Helicobacter pylori-mediated protection from allergy is associated with IL-10-secreting peripheral blood regulatory T Cells

Hussain, K., Letley, D.P., Greenaway, A.B., Kenefeck, R., Winter, J.A. ORCID: 0000-0003-3582-7596, Tomlinson, W., Rhead, J., Staples, E., Kaneko, K., Atherton, J.C. and Robinson, K., 2016. Helicobacter pylori-mediated protection from allergy is associated with IL-10-secreting peripheral blood regulatory T Cells. Frontiers in Immunology, 7. ISSN 1664-3224

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Abstract

Helicobacter pylori infections are usually established in early childhood and continuously stimulate immunity, including T-helper 1 (Th1), Th17, and regulatory T-cell (Treg) responses, throughout life. Although known to be the major cause of peptic ulcer disease and gastric cancer, disease occurs in a minority of those who are infected. Recently, there has been much interest in beneficial effects arising from infection with this pathogen. Published data robustly show that the infection is protective against asthma in mouse models. Epidemiological studies show that H. pylori is inversely associated with human allergy and asthma, but there is a paucity of mechanistic data to explain this. Since Th1 and Treg responses are reported to protect against allergic responses, we investigated if there were links between the human systemic Th1 and Treg response to H. pylori and allergen-specific IgE levels. The human cytokine and T-cell responses were examined using peripheral blood mononuclear cells (PBMCs) from 49 infected and 58 uninfected adult patients. Concentrations of total and allergen-specific plasma IgE were determined by ELISA and ImmunoCAP assays. These responses were analyzed according to major virulence factor genotypes of the patients' colonizing H. pylori strains. An in vitro assay was employed, using PBMCs from infected and uninfected donors, to determine the role of Treg cytokines in the suppression of IgE. Significantly higher frequencies of IL-10-secreting CD4+CD25hi Tregs, but not H. pylori-specific Th1 cells, were present in the peripheral blood of infected patients. Total and allergen-specific IgE concentrations were lower when there was a strong Treg response, and blocking IL-10 in vitro dramatically restored IgE responses. IgE concentrations were also significantly lower when patients were infected with CagA+ strains or those expressing the more active i1 form of VacA. The systemic IL-10+ Treg response is therefore likely to play a role in H. pylori-mediated protection against allergy in humans.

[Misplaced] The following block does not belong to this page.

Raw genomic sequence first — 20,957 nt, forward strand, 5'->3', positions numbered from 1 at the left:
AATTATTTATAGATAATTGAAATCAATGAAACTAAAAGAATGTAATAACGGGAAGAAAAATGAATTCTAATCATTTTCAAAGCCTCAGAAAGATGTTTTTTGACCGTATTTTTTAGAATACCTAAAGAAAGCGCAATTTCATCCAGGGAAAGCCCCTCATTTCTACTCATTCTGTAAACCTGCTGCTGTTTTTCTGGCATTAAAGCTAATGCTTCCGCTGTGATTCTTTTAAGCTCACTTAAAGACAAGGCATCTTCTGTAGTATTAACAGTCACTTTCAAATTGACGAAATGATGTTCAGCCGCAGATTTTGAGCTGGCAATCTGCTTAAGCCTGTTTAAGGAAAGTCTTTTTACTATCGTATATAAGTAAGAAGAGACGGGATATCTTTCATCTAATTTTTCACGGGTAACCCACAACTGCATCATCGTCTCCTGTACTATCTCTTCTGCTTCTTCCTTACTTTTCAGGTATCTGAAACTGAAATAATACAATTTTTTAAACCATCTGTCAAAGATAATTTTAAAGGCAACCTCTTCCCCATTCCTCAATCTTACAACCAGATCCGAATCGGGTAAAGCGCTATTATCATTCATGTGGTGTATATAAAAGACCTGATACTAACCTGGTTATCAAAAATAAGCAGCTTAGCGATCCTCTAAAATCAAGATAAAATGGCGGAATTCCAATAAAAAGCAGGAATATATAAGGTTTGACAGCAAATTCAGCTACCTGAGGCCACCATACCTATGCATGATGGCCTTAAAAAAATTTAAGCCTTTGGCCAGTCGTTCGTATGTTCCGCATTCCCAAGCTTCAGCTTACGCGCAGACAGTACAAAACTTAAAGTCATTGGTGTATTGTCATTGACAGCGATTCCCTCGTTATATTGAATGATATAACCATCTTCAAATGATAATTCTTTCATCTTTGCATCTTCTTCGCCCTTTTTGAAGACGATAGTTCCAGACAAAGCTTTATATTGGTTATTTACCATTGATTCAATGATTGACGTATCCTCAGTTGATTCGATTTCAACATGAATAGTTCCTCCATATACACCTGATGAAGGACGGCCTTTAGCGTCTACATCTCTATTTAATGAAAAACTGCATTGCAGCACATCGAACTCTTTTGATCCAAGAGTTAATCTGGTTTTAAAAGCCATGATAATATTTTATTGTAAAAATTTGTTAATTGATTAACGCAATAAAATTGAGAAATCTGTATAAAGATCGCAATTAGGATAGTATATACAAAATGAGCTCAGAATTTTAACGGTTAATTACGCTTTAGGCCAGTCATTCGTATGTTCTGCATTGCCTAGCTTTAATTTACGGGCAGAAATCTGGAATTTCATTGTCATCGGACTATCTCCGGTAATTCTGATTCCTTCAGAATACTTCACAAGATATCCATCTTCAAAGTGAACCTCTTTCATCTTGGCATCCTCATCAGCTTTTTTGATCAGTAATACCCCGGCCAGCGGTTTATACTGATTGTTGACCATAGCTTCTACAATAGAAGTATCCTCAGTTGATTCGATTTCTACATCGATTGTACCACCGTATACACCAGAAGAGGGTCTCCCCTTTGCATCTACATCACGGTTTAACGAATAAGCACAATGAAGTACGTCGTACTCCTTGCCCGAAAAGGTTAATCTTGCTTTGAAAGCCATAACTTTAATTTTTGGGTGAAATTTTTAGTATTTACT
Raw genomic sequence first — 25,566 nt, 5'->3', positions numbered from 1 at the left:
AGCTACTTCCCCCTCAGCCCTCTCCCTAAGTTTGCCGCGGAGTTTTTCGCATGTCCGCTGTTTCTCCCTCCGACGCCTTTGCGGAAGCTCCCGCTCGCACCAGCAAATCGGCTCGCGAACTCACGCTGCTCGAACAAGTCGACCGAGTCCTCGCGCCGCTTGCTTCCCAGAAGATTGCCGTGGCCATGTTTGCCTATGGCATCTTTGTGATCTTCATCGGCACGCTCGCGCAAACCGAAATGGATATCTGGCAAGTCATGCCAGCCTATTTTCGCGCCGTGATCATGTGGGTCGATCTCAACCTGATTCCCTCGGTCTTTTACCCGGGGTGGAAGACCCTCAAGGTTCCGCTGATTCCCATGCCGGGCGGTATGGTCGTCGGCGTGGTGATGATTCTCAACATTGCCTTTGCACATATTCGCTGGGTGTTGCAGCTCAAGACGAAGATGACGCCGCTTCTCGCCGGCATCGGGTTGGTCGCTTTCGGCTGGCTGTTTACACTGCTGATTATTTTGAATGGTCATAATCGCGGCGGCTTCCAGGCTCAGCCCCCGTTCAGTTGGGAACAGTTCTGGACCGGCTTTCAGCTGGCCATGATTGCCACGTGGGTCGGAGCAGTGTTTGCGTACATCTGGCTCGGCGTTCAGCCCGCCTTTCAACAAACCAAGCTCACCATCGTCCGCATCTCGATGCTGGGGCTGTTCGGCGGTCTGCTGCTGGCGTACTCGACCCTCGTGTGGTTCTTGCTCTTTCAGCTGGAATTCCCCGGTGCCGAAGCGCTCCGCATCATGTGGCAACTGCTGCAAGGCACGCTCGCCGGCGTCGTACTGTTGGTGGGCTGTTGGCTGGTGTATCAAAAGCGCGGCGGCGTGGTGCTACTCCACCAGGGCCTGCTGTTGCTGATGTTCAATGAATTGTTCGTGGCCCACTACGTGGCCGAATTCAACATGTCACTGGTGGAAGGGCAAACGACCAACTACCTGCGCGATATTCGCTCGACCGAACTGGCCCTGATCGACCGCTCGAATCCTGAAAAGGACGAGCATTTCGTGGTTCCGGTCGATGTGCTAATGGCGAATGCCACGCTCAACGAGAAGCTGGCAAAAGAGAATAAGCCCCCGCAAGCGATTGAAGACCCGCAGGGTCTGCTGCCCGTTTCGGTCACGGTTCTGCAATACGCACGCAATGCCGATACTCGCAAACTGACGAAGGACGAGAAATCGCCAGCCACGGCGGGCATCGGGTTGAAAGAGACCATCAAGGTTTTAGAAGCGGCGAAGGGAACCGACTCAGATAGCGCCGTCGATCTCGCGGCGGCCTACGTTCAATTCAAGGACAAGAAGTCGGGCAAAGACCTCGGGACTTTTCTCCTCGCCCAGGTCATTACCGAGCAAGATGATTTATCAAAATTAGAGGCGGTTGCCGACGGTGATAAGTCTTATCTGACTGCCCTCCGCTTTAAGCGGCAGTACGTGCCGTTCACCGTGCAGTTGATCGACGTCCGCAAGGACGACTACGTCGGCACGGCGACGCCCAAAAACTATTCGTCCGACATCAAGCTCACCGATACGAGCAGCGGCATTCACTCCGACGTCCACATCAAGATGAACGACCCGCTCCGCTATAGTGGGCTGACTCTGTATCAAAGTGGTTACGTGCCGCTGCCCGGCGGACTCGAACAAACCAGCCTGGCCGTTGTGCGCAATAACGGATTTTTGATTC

Item Type: Journal article
Publication Title: Frontiers in Immunology
Creators: Hussain, K., Letley, D.P., Greenaway, A.B., Kenefeck, R., Winter, J.A., Tomlinson, W., Rhead, J., Staples, E., Kaneko, K., Atherton, J.C. and Robinson, K.
Publisher: Frontiers Media
Date: 7 March 2016
Volume: 7
ISSN: 1664-3224
Identifiers:
NumberType
10.3389/fimmu.2016.00071DOI
Rights: This document is protected by copyright and was first published by Frontiers. All rights reserved. It is reproduced with permission.
Divisions: Schools > School of Science and Technology
Depositing User: Linda Sullivan
Date Added: 21 Apr 2016 13:56
Last Modified: 13 Oct 2017 10:23
URI: http://irep.ntu.ac.uk/id/eprint/27664

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